"I'll take kids nxt wknd. Getting remarried, btw"

As a society we fret a lot about the distance created by all the technology swallowing up our time, our kids, our lives. Are we more isolated? Are we less intimate? Are we losing key social graces and communication skills?

Maybe. Probably. No doubt.

Those of us on the divorce spectrum have to navigate some rocky communications. The process of separating or divorcing, or who have recently done so, the distance and detachment offered by technology give you a safe demilitarized zone in which to conduct the business of tearing yourselves asunder while rebuilding your parenting partnership.  

When my parents – and the parents of nearly all of my friends – split in the divorce boom of the late 1970's, communication meant tense, terse phone calls, angry meetings, child-support checks ferried by the kids; unpleasant in-person or phone contact for every issue that came up. The daily details of what you needed for school, where you were staying, who is taking you to the dentist, did anybody sign the permission slip? All of those questions required interactions between parents who could barely stand the sight of each other. As kids we ran interference between our parents asking for clarification on this or that, editing out expletives or harrumphs, tears or rolling eyes to deliver the various messages daily divorced life required.

No Emoticons Required

But not today. Today you can shoot your ex a quick text about this or that, no emotion, or emoticons, necessary. Dismal divorce details can be dispatched with quickly, without the whole 27-minute fight you would have had if you'd conducted the encounter in person or on the phone. Let's be honest, especially in the early stages of divorce, we're all a little hyper-sensitive and roiling with rage just beneath the surface. Any slight whiff of a tone or an almost but not quite imperceptible sigh….He's doing that thing again, that whole holier-than-me judgmental thing with his eyebrows! I mean I can totally hear him do that thing with his eyebrows over the phone. Can't you?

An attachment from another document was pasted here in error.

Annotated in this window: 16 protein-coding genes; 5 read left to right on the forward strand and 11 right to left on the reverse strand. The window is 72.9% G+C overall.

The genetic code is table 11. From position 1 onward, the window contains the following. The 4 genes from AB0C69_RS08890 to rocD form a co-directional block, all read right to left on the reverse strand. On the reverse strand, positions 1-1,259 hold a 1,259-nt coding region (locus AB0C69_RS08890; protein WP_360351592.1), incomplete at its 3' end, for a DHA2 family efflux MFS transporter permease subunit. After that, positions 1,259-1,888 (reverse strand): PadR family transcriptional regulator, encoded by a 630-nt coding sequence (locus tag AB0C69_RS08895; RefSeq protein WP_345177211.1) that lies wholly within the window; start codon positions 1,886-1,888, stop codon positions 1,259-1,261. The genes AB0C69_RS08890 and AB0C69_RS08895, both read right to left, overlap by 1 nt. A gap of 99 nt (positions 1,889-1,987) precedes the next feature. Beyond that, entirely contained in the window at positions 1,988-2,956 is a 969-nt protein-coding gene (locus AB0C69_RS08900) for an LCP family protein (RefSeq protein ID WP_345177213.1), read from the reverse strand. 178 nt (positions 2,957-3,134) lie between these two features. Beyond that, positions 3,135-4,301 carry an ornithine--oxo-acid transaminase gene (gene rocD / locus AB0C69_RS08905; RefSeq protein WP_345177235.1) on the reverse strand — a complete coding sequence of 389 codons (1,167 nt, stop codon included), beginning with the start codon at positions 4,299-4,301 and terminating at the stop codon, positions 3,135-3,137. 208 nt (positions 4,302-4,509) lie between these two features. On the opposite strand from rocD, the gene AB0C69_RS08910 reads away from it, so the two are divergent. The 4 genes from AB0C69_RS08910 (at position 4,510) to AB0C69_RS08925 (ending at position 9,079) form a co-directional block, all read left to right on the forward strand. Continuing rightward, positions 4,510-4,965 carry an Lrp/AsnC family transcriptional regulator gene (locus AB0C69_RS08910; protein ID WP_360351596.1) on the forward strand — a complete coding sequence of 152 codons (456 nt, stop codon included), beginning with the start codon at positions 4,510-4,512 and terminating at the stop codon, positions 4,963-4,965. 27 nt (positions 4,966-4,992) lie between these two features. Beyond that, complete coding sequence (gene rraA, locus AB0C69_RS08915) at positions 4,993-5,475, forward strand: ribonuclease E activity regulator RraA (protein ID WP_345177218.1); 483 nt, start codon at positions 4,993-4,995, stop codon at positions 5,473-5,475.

When we're all a tad touchy about who forgot to pack lunch or who was late to pick up somebody or who cancelled the weekend somebody was counting on….it's hard to make the polite conversation required for such fraught social intercourse.

Am On My Way….

But not today.

Today you can keep track of the kids' schedules via a shared Google Calendar. Late for a parent-teacher conference? Instant message your ex to let her know you're on your way. You can text each other daily for updates, schedule changes, all of the basic daily details of dismantling your marriage and/or co-parenting your kids can be handled with almost no human contact! A quick Facebook status update and he knows you're a few minutes late. A few keystrokes to the Blackberry and you know he's taking the kids for dinner. Heck, you can tweet the twit!

A New Divorce Demilitarized Zone?

How does this play in today's divorce? Is this new Divorce Demilitarized Zone a good thing?

I think the technology reduces the potential for those minefield moments when you think you're simply asking him to pick her up from band practice but somehow you and your ex end up (you) sobbing in the Subway parking lot, rehashing every wound from your 12 years together? I mean, you can go from 0 to 60 in about a millisecond, right?

New Media Questions for Age-Old Issues

Does the depersonalized exchange of information made possible by technology lessen the potential for anxiety by easing the method of communication? Or not? Emails and text messages can be misread. Humor can read like an insult. In some ways, these messages can be filled in with your own meanings like an ink blot test. Does it reduce the chance for kind human interaction that reminds us we're still parents, we're still lifetime partners in the greatest mission possible. Does it make almost anonymous what should be intimate? Do social media and technology delete the chance for creating good will? Or do they create space necessary for peace? 

About the Author

Pam Cytrynbaum

Pamela Cytrynbaum teaches at Northwestern University's Medill School of Journalism.

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